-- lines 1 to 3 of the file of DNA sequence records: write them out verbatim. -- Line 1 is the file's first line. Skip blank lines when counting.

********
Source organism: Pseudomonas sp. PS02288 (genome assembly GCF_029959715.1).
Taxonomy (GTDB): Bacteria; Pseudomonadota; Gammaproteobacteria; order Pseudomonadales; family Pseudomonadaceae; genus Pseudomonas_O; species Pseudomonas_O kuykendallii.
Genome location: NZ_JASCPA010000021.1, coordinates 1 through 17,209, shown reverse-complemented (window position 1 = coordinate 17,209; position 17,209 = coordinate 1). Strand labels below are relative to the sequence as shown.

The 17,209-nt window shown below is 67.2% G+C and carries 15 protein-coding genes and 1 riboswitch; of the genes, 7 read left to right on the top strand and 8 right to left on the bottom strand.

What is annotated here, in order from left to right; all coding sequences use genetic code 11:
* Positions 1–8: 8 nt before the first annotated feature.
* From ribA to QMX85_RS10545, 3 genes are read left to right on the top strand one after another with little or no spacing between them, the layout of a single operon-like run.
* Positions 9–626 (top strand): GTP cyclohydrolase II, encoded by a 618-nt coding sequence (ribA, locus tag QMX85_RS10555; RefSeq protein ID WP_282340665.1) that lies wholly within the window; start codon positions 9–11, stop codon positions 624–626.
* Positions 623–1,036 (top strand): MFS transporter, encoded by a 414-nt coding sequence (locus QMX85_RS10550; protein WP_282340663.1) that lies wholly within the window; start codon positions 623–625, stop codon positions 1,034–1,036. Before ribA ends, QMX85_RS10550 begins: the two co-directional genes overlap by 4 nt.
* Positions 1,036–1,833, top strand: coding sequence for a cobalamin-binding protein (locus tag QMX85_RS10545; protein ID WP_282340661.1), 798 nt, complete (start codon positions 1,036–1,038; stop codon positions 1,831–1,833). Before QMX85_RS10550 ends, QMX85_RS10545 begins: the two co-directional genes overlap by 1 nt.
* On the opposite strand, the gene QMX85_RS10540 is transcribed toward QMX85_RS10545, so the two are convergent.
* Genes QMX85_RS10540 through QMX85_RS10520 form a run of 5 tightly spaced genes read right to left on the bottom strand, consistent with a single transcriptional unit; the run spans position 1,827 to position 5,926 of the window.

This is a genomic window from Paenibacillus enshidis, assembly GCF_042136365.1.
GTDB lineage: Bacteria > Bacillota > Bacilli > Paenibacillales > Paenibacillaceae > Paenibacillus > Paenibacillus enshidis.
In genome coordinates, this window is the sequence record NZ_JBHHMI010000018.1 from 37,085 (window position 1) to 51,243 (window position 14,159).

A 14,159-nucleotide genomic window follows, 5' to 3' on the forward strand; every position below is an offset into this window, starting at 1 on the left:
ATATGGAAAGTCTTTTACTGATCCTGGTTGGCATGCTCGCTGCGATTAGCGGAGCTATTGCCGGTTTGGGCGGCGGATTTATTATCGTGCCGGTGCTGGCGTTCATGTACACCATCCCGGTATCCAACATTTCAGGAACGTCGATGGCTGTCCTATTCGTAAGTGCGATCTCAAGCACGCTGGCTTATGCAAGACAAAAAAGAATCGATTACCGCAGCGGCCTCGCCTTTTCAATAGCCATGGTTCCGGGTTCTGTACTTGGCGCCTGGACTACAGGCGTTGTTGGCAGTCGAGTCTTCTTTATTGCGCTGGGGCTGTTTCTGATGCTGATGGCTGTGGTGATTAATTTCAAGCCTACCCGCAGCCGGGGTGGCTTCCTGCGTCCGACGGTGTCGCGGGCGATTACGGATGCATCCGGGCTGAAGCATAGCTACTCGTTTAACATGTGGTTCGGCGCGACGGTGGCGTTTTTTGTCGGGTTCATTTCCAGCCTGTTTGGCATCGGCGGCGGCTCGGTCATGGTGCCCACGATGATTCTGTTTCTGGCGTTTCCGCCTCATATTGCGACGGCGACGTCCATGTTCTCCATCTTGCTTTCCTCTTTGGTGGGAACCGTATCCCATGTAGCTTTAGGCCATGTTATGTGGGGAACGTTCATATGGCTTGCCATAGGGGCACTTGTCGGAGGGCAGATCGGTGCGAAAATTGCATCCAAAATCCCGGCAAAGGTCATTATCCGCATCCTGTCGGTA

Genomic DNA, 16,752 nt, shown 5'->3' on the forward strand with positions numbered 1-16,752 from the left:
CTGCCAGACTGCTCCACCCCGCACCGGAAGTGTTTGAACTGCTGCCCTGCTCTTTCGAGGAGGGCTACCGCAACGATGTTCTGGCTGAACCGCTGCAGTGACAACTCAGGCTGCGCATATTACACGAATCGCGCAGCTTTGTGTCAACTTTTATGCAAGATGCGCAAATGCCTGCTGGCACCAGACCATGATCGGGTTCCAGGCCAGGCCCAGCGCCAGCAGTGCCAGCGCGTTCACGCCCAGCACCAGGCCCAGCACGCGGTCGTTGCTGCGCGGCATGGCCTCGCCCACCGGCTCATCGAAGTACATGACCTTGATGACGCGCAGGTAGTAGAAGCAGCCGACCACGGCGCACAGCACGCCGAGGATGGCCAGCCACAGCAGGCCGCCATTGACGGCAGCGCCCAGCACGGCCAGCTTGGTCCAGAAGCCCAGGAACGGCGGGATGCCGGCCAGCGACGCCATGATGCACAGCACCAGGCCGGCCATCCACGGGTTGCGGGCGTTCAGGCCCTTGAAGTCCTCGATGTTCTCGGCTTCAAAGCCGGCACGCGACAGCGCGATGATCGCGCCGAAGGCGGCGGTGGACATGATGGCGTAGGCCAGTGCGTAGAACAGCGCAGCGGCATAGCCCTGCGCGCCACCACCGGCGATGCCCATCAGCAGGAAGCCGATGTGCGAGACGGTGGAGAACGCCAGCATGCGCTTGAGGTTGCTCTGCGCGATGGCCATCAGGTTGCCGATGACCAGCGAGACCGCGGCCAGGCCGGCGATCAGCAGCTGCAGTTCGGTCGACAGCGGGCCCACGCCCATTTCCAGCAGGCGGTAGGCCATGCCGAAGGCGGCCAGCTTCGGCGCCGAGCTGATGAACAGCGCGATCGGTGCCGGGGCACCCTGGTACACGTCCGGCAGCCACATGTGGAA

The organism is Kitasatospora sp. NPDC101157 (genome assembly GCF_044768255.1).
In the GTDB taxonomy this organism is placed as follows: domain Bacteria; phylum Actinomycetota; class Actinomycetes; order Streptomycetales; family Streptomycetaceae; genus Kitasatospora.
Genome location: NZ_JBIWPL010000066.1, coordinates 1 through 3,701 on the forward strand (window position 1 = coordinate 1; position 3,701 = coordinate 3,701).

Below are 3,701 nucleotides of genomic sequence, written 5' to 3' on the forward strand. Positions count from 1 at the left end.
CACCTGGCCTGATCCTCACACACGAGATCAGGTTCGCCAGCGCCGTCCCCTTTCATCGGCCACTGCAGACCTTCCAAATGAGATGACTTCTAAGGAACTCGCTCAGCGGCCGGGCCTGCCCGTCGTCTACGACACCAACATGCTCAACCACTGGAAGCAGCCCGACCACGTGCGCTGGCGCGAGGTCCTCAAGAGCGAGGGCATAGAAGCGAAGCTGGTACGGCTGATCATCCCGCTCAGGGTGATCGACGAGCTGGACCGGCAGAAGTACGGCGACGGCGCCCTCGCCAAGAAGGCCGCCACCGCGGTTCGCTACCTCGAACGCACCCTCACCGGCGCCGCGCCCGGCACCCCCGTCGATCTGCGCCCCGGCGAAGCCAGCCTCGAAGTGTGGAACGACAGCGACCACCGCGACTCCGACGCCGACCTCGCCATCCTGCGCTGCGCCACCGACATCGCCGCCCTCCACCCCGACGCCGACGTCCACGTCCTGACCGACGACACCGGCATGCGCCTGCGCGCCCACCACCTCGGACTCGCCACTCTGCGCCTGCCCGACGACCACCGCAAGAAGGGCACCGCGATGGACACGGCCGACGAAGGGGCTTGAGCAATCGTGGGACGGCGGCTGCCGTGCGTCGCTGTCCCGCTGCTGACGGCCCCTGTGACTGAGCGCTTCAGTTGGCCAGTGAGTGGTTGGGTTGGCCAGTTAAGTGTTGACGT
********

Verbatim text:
Source organism: Pseudomonas sp. PS02288 (genome assembly GCF_029959715.1).
Taxonomy (GTDB): Bacteria; Pseudomonadota; Gammaproteobacteria; order Pseudomonadales; family Pseudomonadaceae; genus Pseudomonas_O; species Pseudomonas_O kuykendallii.
Genome location: NZ_JASCPA010000021.1, coordinates 1 through 17,209, shown reverse-complemented (window position 1 = coordinate 17,209; position 17,209 = coordinate 1). Strand labels below are relative to the sequence as shown.